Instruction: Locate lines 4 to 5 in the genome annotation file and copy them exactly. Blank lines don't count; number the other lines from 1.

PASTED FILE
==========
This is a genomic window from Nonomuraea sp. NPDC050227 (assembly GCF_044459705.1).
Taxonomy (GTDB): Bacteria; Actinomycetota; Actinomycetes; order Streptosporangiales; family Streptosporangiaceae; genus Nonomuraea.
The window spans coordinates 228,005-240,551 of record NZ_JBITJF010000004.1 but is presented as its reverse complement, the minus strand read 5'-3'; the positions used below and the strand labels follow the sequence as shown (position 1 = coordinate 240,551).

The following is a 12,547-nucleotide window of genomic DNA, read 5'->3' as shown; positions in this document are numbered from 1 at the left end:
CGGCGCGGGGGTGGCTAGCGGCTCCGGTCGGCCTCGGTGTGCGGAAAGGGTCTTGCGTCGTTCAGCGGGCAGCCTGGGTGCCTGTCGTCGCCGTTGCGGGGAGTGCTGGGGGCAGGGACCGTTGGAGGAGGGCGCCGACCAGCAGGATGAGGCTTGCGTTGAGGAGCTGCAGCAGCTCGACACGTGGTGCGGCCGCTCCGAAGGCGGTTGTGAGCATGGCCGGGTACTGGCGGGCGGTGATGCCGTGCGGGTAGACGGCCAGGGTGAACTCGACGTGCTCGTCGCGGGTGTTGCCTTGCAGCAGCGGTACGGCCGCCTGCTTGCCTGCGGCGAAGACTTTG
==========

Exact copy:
The following is a 12,547-nucleotide window of genomic DNA, read 5'->3' as shown; positions in this document are numbered from 1 at the left end:
CGGCGCGGGGGTGGCTAGCGGCTCCGGTCGGCCTCGGTGTGCGGAAAGGGTCTTGCGTCGTTCAGCGGGCAGCCTGGGTGCCTGTCGTCGCCGTTGCGGGGAGTGCTGGGGGCAGGGACCGTTGGAGGAGGGCGCCGACCAGCAGGATGAGGCTTGCGTTGAGGAGCTGCAGCAGCTCGACACGTGGTGCGGCCGCTCCGAAGGCGGTTGTGAGCATGGCCGGGTACTGGCGGGCGGTGATGCCGTGCGGGTAGACGGCCAGGGTGAACTCGACGTGCTCGTCGCGGGTGTTGCCTTGCAGCAGCGGTACGGCCGCCTGCTTGCCTGCGGCGAAGACTTTG